NATO calls 'extraordinary meeting' after Turkey downs Russian jet

By AFP
Published: November 24, 2015
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Turkish riot police stand guard in front of the Russian consulate in Istanbul during a demonstration against Russia's policies towards Syria on November 24, 2015. PHOTO: AFP

Turkish riot police stand guard in front of the Russian consulate in Istanbul during a demonstration against Russia's policies towards Syria on November 24, 2015. PHOTO: AFP

BRUSSELS: NATO ambassadors will hold an “extraordinary” meeting Tuesday at Ankara’s request to discuss Turkey’s shooting down of a Russian fighter jet along the Syrian border, an alliance official said.

“At the request of Turkey, the North Atlantic Council will hold an extraordinary meeting at (1600 GMT). The aim of this extraordinary NAC is for Turkey to inform Allies about the downing of a Russian airplane,” the official told AFP.

“NATO is monitoring the situation closely. We are in contact with Turkish authorities.”

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Ankara said two of its F16 fighters shot down a Russian Su-24 after it violated Turkish airspace 10 times within a five-minute period along the Syrian border. Russia says its aircraft was in Syrian airspace.

The North Atlantic Council consists of ambassadors from the 28 NATO member states. It meets regularly but can be convened into emergency session if one of the allies feels its security is under threat.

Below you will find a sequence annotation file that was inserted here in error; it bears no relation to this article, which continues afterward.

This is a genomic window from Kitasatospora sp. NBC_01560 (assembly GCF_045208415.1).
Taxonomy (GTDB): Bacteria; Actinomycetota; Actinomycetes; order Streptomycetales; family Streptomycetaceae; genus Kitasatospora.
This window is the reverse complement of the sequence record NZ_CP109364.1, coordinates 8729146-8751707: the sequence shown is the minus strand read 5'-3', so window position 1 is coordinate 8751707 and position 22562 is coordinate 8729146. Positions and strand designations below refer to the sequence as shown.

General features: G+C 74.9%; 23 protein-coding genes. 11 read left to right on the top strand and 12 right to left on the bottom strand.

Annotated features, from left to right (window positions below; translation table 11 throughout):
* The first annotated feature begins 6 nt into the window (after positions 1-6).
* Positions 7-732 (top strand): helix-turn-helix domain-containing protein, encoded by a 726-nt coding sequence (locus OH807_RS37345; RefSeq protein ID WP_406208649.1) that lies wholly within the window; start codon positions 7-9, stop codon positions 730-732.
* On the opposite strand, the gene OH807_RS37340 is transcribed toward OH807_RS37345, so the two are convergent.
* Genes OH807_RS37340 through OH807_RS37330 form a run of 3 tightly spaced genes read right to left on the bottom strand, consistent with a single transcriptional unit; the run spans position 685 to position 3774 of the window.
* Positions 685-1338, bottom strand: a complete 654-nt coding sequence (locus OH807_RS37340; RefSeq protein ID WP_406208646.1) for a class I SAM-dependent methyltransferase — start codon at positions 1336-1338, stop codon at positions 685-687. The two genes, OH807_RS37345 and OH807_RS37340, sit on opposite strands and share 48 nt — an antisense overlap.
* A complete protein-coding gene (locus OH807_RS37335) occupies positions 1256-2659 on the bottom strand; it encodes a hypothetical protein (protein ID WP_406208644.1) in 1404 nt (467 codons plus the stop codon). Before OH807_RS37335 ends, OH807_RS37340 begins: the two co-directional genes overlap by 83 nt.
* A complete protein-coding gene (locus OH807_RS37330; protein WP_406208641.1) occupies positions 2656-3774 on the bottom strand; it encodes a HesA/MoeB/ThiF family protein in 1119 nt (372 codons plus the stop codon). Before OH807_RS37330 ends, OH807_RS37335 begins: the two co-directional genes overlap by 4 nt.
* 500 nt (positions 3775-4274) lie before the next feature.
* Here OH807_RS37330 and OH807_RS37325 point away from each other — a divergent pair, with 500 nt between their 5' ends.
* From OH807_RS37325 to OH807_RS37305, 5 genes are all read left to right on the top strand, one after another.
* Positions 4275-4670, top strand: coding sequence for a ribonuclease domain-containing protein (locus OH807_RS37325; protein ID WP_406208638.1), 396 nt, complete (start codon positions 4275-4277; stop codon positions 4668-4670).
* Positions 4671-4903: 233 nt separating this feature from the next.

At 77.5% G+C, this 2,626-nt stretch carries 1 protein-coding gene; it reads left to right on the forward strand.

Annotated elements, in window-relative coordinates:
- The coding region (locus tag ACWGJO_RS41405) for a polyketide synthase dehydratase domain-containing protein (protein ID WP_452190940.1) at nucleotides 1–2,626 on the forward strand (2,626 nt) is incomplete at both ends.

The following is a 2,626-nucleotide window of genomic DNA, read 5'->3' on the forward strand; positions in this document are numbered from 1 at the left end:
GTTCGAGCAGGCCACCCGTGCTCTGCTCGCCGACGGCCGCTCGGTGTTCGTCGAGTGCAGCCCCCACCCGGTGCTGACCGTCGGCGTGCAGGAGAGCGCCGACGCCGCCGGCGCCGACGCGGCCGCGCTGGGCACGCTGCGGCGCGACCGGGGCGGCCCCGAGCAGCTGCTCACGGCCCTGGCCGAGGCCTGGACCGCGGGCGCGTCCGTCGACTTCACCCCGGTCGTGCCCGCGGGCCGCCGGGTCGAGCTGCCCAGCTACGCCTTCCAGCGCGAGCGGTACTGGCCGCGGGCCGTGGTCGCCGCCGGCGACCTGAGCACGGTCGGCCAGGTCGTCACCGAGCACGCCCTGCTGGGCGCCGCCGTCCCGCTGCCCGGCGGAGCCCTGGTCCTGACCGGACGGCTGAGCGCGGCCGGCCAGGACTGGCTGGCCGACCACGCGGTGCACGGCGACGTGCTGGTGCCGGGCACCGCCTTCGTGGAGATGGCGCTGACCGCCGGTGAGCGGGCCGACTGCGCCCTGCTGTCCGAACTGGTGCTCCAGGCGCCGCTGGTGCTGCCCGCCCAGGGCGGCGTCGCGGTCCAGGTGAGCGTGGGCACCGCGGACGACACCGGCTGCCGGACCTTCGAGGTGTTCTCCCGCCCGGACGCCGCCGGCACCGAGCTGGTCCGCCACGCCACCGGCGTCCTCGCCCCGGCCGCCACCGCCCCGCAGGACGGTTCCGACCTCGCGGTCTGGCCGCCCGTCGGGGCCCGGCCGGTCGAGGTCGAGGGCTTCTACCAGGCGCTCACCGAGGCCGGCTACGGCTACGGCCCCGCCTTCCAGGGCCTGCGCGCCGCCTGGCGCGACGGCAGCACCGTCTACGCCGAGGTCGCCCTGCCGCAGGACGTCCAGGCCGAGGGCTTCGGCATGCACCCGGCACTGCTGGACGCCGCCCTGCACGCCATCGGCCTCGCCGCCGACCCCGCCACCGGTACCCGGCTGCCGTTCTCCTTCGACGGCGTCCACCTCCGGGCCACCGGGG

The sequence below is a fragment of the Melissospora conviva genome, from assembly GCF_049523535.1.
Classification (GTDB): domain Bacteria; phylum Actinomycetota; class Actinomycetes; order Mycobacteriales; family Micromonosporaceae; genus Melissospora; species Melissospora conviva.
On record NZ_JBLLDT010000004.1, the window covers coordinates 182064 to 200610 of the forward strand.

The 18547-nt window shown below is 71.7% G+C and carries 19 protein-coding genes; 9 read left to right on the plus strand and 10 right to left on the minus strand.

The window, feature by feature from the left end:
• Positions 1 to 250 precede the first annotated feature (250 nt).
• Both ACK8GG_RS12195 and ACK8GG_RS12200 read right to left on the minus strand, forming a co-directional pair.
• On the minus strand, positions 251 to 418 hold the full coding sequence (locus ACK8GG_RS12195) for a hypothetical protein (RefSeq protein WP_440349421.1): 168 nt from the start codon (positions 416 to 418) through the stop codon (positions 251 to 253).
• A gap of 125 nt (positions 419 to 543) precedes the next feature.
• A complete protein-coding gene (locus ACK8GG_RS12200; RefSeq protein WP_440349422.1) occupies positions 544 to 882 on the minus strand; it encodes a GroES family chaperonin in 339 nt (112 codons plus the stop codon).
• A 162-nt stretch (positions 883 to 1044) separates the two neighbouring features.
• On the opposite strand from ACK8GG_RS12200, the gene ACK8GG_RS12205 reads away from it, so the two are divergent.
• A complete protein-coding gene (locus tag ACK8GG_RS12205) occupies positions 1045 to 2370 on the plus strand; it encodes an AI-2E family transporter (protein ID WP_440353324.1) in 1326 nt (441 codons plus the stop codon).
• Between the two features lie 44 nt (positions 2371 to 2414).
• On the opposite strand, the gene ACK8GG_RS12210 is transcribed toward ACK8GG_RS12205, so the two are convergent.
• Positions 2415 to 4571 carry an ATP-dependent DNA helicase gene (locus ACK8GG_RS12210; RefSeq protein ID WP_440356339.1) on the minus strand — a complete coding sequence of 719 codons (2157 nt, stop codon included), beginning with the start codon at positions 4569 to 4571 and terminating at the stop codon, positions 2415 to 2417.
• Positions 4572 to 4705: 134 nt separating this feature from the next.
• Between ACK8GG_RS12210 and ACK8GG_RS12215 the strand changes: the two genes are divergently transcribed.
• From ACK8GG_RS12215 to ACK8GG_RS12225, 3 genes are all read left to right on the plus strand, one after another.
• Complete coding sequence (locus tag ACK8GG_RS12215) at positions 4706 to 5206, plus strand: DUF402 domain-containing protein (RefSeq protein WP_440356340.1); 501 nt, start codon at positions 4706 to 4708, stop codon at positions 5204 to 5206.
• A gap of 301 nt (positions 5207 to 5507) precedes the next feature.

But in an apparent sign of caution, Turkey did not request the meeting under NATO’s Article Four, under which a member declares that its territorial integrity, political independence or security is under threat.

Ankara did invoke NATO’s Article Four back in October to call just such an emergency meeting after Russian planes violated its airspace several times following the start of Moscow’s air campaign against Syrian rebels.

Turkey shoots down Russian military plane on Syria border

On that occasion, the North Atlantic Council warned of “the extreme danger of such irresponsible behaviour” by Russian aircraft.

All 28 NATO members pledge a one-for-all, all-for-one response to any military threat if a member invokes what is known as Article Five when it comes under attack.

The only time Article Five has been invoked was by the United States after the September 11, 2001 attacks on New York and Washington.

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Turkey, the second largest military power in NATO after the United States, has invoked Article Four several times as the Syrian conflict has spilled over the border.

In response, NATO deployed Patriot missiles which can shoot down both aircraft and incoming missiles, in the south but they were due to be withdrawn at the end of this year.

NATO said previously the Patriot deployment was being reviewed.

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